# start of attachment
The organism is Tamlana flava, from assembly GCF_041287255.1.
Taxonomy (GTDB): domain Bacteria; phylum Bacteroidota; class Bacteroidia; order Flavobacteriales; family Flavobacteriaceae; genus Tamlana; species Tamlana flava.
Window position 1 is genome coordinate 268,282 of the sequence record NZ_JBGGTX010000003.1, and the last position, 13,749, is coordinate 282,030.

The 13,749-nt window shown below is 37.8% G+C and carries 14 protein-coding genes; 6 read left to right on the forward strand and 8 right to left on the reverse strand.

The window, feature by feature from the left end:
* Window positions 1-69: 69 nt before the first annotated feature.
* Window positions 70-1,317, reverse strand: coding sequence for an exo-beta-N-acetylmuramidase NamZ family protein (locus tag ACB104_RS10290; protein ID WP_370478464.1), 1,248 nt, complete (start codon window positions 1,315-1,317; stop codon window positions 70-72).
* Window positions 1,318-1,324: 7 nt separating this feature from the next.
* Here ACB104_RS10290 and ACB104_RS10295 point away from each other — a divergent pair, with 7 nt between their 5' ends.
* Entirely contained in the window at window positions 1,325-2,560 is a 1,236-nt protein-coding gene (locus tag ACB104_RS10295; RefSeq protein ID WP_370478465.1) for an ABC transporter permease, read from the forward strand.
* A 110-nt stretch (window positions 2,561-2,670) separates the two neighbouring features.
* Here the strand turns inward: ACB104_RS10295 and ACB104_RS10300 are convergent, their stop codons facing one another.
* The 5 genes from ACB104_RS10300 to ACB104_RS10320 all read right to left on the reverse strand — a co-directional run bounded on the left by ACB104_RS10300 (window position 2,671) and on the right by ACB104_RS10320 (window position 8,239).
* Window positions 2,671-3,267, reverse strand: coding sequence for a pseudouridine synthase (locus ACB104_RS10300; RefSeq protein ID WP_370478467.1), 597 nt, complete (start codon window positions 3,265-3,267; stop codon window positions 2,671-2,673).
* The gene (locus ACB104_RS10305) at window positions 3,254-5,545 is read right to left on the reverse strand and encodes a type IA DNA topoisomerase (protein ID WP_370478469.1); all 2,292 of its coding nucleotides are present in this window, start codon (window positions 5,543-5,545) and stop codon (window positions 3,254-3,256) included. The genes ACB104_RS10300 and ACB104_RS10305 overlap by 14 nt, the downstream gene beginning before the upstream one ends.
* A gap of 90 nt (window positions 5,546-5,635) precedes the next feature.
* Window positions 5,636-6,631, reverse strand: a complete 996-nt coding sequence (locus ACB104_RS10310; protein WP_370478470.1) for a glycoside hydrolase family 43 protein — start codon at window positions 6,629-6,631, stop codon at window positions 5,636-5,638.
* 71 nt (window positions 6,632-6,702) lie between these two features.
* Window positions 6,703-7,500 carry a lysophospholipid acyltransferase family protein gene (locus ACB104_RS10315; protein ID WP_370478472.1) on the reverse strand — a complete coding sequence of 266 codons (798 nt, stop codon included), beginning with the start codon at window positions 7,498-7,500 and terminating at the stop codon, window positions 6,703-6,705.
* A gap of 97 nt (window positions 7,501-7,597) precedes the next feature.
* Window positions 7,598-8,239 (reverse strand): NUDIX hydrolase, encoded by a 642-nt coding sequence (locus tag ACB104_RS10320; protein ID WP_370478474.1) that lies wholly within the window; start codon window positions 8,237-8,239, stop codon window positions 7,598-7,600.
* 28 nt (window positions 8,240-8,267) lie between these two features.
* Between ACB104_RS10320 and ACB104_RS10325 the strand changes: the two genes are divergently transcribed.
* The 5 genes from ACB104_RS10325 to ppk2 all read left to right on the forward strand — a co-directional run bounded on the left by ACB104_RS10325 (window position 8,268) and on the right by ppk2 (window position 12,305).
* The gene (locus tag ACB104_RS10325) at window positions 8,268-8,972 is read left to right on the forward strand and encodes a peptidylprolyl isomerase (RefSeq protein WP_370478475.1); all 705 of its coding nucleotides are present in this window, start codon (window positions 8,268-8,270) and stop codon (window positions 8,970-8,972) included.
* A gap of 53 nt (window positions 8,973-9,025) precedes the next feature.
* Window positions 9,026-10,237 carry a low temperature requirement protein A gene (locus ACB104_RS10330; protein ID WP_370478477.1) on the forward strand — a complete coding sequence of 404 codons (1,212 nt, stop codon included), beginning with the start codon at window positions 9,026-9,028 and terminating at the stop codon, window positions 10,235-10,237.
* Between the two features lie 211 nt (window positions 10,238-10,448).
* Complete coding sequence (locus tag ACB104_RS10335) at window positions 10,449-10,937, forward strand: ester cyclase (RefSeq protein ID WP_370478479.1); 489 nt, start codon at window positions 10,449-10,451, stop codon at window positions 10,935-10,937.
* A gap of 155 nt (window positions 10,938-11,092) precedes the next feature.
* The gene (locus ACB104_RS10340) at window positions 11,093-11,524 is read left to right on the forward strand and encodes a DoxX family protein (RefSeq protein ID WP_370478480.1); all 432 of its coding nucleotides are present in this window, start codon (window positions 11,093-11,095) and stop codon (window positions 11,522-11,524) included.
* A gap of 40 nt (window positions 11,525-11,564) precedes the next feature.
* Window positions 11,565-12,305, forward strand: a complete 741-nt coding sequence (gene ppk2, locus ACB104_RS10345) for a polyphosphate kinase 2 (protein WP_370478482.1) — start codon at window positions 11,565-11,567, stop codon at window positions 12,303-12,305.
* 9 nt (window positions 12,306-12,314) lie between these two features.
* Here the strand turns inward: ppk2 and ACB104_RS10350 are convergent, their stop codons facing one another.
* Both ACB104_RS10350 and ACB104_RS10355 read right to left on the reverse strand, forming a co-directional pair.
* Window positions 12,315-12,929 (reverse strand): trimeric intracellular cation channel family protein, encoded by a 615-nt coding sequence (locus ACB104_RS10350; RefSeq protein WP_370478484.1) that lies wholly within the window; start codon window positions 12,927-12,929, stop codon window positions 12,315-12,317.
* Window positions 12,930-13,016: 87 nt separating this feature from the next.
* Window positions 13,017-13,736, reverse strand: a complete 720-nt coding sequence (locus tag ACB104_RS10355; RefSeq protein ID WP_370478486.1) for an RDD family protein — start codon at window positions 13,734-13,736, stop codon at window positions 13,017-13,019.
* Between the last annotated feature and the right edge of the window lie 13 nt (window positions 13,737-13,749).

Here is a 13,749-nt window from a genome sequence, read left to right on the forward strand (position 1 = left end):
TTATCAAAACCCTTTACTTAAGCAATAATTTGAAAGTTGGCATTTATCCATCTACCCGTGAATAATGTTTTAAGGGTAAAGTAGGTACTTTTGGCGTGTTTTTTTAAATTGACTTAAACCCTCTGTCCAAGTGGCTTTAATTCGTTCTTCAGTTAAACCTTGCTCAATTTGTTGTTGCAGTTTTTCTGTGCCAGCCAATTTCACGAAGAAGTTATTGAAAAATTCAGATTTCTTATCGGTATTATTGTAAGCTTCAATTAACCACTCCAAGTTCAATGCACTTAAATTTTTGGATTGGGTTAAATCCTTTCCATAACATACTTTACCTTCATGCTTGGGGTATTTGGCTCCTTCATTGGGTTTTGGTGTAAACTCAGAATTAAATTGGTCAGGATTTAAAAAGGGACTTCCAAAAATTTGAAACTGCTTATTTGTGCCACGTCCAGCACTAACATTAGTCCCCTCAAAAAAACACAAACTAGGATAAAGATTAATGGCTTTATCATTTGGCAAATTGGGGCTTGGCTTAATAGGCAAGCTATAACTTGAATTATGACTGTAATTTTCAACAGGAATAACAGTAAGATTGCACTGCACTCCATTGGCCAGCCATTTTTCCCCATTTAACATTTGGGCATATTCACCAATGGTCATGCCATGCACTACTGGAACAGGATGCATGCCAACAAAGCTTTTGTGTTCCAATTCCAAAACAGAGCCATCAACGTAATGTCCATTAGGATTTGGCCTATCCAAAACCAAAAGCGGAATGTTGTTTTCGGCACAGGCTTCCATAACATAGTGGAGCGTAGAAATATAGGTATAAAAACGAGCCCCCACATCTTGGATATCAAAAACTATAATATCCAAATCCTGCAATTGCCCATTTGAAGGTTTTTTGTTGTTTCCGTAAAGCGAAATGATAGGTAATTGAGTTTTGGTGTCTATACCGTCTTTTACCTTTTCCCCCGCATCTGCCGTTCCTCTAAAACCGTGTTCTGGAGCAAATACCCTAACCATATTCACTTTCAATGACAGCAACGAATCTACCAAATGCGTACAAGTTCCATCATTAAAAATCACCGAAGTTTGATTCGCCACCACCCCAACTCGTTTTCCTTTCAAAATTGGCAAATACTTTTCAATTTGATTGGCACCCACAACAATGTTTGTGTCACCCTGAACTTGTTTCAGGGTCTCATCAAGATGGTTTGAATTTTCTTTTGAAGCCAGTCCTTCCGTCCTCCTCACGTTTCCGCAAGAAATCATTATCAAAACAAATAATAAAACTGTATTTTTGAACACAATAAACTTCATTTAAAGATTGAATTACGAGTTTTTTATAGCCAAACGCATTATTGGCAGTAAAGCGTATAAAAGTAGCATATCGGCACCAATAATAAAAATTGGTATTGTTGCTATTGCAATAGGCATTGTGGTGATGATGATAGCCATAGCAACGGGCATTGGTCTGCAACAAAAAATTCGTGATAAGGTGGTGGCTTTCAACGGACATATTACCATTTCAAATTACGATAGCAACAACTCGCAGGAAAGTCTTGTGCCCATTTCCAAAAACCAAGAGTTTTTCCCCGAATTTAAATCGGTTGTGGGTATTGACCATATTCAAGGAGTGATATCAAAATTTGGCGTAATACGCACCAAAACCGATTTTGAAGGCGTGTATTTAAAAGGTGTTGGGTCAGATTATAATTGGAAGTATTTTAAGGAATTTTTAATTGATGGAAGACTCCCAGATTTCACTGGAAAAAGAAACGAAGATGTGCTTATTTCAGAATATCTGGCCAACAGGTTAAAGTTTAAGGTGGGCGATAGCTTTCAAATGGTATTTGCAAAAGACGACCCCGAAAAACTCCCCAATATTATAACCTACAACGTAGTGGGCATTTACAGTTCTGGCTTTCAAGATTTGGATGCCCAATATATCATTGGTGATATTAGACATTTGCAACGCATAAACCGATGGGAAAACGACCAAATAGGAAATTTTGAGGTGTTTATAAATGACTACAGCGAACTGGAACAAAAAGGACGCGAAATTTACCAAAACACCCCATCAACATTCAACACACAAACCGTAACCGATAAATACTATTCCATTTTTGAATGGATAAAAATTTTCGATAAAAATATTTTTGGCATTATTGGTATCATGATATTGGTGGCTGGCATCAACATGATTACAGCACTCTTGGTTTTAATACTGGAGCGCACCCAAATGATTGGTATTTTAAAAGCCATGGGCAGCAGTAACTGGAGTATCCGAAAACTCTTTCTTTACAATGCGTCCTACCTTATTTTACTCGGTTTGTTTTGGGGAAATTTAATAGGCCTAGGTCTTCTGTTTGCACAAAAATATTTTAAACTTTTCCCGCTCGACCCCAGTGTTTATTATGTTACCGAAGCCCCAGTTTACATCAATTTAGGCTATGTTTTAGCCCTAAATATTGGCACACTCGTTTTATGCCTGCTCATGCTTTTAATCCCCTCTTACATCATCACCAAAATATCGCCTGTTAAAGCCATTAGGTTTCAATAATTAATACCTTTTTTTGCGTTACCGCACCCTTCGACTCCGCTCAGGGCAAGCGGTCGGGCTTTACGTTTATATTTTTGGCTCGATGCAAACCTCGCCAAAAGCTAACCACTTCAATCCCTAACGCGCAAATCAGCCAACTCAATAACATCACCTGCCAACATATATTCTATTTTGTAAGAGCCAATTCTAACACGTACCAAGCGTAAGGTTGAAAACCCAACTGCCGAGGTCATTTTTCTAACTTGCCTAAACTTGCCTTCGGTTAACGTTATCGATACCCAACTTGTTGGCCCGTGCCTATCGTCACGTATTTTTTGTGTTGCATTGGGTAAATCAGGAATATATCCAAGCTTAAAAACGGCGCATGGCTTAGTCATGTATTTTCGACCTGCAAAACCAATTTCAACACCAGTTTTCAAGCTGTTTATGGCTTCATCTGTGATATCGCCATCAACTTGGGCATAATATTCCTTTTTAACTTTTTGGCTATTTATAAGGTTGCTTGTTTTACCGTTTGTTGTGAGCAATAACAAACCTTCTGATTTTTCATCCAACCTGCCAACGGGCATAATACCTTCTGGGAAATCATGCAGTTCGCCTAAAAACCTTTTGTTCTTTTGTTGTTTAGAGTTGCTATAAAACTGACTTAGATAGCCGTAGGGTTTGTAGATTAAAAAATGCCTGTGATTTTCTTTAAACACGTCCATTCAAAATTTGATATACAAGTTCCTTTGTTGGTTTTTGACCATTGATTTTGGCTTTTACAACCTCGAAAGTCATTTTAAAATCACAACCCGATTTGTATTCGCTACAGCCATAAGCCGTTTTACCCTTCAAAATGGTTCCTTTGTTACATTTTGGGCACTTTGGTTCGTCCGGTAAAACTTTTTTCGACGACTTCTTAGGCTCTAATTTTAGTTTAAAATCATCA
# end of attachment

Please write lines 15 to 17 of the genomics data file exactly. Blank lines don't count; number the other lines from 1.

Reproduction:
* The gene (locus ACB104_RS10305) at window positions 3,254-5,545 is read right to left on the reverse strand and encodes a type IA DNA topoisomerase (protein ID WP_370478469.1); all 2,292 of its coding nucleotides are present in this window, start codon (window positions 5,543-5,545) and stop codon (window positions 3,254-3,256) included. The genes ACB104_RS10300 and ACB104_RS10305 overlap by 14 nt, the downstream gene beginning before the upstream one ends.
* A gap of 90 nt (window positions 5,546-5,635) precedes the next feature.
* Window positions 5,636-6,631, reverse strand: a complete 996-nt coding sequence (locus ACB104_RS10310; protein WP_370478470.1) for a glycoside hydrolase family 43 protein — start codon at window positions 6,629-6,631, stop codon at window positions 5,636-5,638.